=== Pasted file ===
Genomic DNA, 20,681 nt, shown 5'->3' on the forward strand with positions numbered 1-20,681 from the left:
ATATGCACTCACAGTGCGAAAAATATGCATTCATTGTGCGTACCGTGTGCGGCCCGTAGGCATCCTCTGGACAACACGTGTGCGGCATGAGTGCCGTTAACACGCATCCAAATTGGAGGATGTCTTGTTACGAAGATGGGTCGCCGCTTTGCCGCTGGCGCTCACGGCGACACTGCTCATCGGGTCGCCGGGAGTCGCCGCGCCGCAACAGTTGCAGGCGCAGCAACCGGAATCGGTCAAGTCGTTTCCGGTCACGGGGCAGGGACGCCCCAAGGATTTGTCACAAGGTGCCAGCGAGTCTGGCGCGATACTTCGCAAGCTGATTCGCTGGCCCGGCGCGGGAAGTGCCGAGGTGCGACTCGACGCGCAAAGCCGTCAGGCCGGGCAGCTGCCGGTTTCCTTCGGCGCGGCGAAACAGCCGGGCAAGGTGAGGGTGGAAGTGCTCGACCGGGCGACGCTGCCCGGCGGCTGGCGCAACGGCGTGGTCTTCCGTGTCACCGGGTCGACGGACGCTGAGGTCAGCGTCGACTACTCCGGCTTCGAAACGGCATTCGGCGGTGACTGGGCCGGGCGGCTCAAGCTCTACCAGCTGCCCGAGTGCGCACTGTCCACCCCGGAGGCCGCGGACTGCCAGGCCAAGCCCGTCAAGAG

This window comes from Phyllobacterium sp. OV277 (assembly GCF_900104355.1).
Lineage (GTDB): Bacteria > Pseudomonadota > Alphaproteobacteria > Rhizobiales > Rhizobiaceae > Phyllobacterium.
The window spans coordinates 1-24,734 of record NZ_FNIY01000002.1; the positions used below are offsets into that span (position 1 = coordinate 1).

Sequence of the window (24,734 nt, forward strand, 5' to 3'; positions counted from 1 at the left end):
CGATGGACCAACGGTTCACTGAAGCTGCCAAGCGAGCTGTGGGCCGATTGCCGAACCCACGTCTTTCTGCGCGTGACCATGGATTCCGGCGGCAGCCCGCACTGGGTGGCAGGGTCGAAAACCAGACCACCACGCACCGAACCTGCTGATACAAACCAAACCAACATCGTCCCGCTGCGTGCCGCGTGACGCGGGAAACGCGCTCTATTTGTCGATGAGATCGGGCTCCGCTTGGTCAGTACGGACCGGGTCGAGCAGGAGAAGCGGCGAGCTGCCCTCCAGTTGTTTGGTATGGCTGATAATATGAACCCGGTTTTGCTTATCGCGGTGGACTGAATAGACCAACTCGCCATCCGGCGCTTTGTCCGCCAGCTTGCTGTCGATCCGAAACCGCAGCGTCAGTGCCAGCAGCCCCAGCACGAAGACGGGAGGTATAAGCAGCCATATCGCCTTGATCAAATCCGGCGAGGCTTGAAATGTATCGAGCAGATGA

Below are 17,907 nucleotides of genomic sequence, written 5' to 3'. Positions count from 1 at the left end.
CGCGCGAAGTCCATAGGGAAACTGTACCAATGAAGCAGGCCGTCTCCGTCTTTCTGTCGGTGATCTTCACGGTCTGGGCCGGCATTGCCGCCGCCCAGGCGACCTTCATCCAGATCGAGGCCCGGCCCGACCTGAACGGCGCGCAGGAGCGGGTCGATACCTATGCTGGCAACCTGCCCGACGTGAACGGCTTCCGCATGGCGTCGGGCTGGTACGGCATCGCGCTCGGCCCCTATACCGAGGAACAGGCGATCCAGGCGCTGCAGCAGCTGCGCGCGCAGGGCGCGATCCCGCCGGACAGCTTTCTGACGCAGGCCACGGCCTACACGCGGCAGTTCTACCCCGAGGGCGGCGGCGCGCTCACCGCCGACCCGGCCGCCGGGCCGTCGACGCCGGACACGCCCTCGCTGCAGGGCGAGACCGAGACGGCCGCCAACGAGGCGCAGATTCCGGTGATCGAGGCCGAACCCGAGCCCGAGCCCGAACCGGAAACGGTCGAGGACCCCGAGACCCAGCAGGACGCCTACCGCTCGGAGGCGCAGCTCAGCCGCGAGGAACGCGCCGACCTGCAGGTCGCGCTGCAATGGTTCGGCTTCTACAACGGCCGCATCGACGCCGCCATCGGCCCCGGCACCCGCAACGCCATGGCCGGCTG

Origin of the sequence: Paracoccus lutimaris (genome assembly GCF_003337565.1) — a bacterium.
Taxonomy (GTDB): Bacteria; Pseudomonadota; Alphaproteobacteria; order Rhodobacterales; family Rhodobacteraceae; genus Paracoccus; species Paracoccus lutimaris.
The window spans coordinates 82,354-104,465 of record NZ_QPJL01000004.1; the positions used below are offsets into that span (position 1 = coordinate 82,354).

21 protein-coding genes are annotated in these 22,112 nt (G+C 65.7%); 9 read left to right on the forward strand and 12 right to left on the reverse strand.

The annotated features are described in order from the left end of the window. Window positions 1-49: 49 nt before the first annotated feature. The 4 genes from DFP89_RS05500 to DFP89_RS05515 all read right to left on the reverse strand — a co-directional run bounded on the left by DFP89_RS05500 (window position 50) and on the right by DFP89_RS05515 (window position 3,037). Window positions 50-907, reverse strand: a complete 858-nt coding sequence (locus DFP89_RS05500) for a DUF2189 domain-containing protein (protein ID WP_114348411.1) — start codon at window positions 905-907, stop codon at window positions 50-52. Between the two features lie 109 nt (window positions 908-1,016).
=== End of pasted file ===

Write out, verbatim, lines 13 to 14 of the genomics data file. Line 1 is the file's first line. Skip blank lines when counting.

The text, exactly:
21 protein-coding genes are annotated in these 22,112 nt (G+C 65.7%); 9 read left to right on the forward strand and 12 right to left on the reverse strand.

The annotated features are described in order from the left end of the window. Window positions 1-49: 49 nt before the first annotated feature. The 4 genes from DFP89_RS05500 to DFP89_RS05515 all read right to left on the reverse strand — a co-directional run bounded on the left by DFP89_RS05500 (window position 50) and on the right by DFP89_RS05515 (window position 3,037). Window positions 50-907, reverse strand: a complete 858-nt coding sequence (locus DFP89_RS05500) for a DUF2189 domain-containing protein (protein ID WP_114348411.1) — start codon at window positions 905-907, stop codon at window positions 50-52. Between the two features lie 109 nt (window positions 908-1,016).